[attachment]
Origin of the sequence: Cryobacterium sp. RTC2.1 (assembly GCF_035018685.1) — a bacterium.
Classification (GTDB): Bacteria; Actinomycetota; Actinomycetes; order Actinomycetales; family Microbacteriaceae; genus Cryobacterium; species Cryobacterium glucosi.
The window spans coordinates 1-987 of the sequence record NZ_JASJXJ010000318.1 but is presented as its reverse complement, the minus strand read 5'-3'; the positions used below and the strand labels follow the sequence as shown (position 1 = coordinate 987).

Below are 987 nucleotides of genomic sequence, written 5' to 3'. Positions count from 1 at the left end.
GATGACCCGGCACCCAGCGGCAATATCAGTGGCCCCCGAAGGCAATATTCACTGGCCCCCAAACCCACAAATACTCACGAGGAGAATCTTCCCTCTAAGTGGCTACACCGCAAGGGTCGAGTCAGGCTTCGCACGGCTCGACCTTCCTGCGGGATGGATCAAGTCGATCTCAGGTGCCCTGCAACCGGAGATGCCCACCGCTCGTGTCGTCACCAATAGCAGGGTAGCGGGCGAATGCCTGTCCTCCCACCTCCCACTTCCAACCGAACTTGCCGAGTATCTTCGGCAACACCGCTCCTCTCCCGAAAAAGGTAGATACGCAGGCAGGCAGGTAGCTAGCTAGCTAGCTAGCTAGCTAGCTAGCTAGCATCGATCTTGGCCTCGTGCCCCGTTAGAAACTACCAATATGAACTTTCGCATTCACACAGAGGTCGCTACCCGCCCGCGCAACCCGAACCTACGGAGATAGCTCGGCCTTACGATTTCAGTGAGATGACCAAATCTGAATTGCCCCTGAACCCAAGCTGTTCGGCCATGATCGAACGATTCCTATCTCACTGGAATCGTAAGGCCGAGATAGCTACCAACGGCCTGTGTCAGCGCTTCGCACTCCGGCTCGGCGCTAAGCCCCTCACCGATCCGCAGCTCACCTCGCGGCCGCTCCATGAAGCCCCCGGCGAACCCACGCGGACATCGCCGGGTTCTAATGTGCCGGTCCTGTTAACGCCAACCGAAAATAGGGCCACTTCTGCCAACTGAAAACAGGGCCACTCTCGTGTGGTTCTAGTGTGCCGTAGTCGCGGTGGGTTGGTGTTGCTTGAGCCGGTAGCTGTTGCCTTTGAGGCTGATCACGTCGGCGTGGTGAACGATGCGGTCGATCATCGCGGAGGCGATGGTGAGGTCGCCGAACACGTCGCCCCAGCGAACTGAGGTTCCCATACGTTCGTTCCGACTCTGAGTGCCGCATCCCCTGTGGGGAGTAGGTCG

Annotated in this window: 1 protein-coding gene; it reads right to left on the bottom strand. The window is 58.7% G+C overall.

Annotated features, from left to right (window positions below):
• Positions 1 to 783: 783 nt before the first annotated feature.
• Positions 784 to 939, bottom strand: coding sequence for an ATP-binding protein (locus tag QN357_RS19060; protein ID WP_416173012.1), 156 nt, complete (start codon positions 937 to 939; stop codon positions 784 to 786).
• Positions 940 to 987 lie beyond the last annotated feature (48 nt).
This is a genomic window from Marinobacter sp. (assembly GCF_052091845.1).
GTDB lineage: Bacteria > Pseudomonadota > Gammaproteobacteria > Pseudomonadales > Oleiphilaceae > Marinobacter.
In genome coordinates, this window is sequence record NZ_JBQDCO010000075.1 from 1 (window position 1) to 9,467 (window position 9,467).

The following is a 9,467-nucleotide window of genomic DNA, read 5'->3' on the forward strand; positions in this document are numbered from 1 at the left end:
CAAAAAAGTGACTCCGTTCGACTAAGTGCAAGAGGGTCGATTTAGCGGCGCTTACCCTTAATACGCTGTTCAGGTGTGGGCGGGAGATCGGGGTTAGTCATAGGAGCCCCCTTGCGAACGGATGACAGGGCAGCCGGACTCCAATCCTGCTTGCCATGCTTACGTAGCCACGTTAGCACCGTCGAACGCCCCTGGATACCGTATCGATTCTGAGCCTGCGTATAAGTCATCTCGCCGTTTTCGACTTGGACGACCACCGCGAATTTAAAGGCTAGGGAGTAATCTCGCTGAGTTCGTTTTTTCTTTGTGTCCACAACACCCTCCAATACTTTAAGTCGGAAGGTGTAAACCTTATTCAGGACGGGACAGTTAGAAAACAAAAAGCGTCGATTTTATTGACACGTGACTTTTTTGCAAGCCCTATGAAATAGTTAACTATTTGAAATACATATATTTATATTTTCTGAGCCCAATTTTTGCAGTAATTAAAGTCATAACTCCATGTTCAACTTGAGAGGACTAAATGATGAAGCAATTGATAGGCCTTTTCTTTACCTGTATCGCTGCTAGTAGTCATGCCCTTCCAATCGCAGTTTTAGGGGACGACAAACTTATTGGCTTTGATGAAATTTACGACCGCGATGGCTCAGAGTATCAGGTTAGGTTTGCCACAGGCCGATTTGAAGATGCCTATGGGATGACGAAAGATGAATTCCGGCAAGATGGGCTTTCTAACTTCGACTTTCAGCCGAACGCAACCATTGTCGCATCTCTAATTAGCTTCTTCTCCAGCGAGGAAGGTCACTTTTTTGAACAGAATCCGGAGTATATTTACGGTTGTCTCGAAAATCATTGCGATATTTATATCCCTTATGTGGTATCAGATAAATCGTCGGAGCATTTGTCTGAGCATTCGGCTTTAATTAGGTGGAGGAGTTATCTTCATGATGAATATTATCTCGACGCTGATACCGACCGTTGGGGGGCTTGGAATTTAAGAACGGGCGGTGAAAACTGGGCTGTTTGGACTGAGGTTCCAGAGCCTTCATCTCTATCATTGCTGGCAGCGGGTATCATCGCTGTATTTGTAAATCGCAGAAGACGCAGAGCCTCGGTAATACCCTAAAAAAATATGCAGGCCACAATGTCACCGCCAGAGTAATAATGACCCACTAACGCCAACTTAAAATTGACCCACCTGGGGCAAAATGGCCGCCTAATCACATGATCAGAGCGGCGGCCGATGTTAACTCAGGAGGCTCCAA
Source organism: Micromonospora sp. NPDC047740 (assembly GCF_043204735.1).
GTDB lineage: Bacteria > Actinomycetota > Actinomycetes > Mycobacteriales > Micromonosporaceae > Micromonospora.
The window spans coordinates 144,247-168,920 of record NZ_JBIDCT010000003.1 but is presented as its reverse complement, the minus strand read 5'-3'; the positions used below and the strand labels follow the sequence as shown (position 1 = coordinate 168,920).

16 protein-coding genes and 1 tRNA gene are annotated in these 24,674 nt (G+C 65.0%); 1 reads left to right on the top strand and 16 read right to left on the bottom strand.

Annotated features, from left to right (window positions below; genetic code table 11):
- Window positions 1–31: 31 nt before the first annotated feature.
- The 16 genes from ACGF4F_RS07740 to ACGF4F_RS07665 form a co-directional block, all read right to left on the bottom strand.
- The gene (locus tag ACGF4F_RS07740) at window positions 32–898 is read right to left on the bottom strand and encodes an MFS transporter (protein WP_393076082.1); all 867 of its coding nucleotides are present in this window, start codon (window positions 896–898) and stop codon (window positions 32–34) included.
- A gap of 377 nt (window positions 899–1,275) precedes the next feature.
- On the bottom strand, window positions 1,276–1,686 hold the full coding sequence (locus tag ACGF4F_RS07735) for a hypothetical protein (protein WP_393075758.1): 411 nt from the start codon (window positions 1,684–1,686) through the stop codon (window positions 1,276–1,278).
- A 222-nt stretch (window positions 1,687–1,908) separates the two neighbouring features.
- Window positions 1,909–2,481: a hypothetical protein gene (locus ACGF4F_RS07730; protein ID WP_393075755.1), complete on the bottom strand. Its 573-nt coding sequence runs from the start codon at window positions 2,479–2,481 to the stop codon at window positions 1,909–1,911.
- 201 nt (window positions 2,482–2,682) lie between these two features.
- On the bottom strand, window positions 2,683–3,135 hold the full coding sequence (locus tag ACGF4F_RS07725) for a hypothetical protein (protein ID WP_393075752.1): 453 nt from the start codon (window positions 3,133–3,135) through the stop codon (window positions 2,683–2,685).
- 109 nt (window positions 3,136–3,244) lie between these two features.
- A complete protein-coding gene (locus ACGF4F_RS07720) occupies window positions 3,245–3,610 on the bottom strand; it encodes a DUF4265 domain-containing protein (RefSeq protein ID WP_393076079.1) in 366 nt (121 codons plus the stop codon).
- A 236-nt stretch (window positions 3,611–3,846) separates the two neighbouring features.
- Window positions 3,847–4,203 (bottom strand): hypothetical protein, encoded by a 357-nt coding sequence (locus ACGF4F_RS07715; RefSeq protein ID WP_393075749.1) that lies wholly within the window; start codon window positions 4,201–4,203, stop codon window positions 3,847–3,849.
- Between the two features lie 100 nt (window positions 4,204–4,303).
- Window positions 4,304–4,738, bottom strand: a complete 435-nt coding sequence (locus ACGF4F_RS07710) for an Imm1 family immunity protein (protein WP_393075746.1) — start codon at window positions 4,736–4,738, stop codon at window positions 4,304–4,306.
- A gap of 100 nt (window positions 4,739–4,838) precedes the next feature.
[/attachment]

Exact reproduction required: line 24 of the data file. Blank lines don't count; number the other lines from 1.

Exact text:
- A gap of 377 nt (window positions 899–1,275) precedes the next feature.